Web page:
Court won't toss school-aid lawsuit
ALBANY -- The state's highest court is refusing to dismiss a lawsuit brought by 32 parents of students in 11 small-city school districts challenging New York's system for funding public education and saying their children are getting shortchanged.
The lawsuit, claiming a constitutional right to a sound, basic education, is similar to the approach New York City schools took in getting billions of dollars more in operating and capital funds from the state after a 10-year legal fight.
The Court of Appeals, in a 6-1 ruling that upheld lower courts, is rejecting the state argument that 2007 funding reforms make the new lawsuit moot since it was based on old data.
Those changes in state aid, meant to increase funding for schools statewide, have been limited by budget problems.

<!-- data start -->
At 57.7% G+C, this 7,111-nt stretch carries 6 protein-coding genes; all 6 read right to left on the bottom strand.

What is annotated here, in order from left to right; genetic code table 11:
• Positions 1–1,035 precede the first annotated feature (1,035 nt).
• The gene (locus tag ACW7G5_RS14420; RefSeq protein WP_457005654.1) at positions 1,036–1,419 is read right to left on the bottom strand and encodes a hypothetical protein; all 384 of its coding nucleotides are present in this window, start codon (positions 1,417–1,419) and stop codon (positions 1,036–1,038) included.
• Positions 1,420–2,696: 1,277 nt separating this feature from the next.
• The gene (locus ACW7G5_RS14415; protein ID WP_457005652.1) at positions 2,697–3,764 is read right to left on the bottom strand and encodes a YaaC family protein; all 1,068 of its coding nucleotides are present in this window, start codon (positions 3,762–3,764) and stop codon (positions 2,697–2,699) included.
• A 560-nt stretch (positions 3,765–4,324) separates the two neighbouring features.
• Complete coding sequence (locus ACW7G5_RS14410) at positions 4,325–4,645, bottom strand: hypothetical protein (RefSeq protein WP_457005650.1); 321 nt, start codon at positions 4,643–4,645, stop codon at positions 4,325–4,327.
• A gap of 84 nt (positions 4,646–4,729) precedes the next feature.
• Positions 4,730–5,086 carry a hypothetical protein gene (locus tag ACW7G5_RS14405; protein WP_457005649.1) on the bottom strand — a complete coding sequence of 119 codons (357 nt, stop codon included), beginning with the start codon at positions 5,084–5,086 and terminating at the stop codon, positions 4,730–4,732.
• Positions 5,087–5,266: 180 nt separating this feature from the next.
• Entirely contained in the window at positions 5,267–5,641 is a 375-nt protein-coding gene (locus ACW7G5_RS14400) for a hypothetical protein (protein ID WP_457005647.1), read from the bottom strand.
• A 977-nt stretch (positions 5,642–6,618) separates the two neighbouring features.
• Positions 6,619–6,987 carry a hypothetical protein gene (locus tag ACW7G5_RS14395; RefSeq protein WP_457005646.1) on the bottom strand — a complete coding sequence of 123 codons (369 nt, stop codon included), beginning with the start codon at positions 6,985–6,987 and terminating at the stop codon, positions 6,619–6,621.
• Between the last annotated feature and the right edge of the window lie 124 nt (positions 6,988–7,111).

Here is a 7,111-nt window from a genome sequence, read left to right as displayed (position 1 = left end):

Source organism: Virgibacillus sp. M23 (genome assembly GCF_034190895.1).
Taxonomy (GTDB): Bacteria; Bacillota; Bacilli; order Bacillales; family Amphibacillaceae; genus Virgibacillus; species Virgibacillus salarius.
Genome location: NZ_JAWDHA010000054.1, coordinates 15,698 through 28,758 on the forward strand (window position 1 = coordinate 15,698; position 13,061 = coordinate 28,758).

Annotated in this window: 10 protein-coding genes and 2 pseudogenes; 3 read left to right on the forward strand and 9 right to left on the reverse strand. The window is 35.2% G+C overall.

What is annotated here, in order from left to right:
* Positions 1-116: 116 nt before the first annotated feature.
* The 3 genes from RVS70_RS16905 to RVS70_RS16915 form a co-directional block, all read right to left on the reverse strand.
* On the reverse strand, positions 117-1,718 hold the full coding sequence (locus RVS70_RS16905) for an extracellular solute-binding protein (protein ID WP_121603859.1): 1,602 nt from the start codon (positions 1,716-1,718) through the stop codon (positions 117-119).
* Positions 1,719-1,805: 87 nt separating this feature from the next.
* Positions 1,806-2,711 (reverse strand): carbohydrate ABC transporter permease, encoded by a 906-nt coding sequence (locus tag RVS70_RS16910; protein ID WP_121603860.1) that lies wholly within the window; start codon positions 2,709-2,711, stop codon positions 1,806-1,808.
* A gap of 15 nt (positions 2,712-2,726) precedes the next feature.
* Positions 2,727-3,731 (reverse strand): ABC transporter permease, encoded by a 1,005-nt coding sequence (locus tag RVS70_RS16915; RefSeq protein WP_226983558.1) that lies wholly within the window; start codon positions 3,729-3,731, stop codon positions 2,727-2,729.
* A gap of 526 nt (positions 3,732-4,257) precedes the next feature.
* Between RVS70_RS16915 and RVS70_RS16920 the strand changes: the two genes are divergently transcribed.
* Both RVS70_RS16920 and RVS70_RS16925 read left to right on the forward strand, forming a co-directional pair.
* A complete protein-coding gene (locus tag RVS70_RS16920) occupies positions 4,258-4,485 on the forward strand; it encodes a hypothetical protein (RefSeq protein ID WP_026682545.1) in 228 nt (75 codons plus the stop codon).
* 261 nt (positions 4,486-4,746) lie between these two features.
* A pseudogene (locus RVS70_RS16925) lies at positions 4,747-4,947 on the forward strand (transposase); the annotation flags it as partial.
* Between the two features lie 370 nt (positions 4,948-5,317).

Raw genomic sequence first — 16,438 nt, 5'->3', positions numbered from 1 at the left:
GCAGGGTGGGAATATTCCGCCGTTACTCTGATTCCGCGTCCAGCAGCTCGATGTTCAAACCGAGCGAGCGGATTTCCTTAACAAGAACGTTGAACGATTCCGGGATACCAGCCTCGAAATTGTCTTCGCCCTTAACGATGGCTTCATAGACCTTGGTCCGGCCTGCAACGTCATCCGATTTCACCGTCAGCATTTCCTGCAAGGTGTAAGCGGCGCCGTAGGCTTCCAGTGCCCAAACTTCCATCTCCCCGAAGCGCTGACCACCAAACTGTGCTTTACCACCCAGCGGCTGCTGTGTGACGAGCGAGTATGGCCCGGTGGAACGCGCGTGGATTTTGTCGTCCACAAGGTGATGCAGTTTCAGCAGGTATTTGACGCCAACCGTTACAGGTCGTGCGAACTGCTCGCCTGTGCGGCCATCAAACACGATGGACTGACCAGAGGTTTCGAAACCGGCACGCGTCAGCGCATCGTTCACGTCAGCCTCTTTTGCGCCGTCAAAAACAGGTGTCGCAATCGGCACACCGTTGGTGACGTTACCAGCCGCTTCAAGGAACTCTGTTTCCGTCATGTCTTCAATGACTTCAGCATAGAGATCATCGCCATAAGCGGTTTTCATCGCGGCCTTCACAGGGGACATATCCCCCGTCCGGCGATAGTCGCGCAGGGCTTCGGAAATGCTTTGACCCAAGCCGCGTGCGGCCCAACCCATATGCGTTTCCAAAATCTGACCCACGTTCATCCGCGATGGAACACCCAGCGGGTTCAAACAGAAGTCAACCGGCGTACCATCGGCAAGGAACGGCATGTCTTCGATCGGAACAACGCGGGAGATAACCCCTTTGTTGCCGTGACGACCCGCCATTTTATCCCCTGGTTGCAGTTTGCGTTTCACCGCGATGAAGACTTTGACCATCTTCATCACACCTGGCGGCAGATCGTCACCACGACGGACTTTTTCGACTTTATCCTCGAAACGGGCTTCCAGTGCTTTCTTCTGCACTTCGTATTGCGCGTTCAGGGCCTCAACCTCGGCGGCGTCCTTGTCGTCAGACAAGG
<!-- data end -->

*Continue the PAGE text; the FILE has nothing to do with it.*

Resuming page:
Meanwhile, state courts have dismissed the claim by victims of Philippine dictator Ferdinand Marcos for more than $35 million from a U.S. brokerage account, citing the competing claim by the Philippine government upheld by its own highest court.
The Court of Appeals says the state's courts for now "should not intercede" in a case that remains within the province of Philippine national sovereignty.
If the assets belong to that country's people, also victimized by the Marcos government that was overthrown in 1986, the court says the assets should be returned.
Marcos was sued in U.S. federal court in Hawaii, where he fled, on behalf of some 10,000 victims of arrest, torture and execution. The plaintiffs obtained a nearly $2 billion judgment after he died and now seek related assets.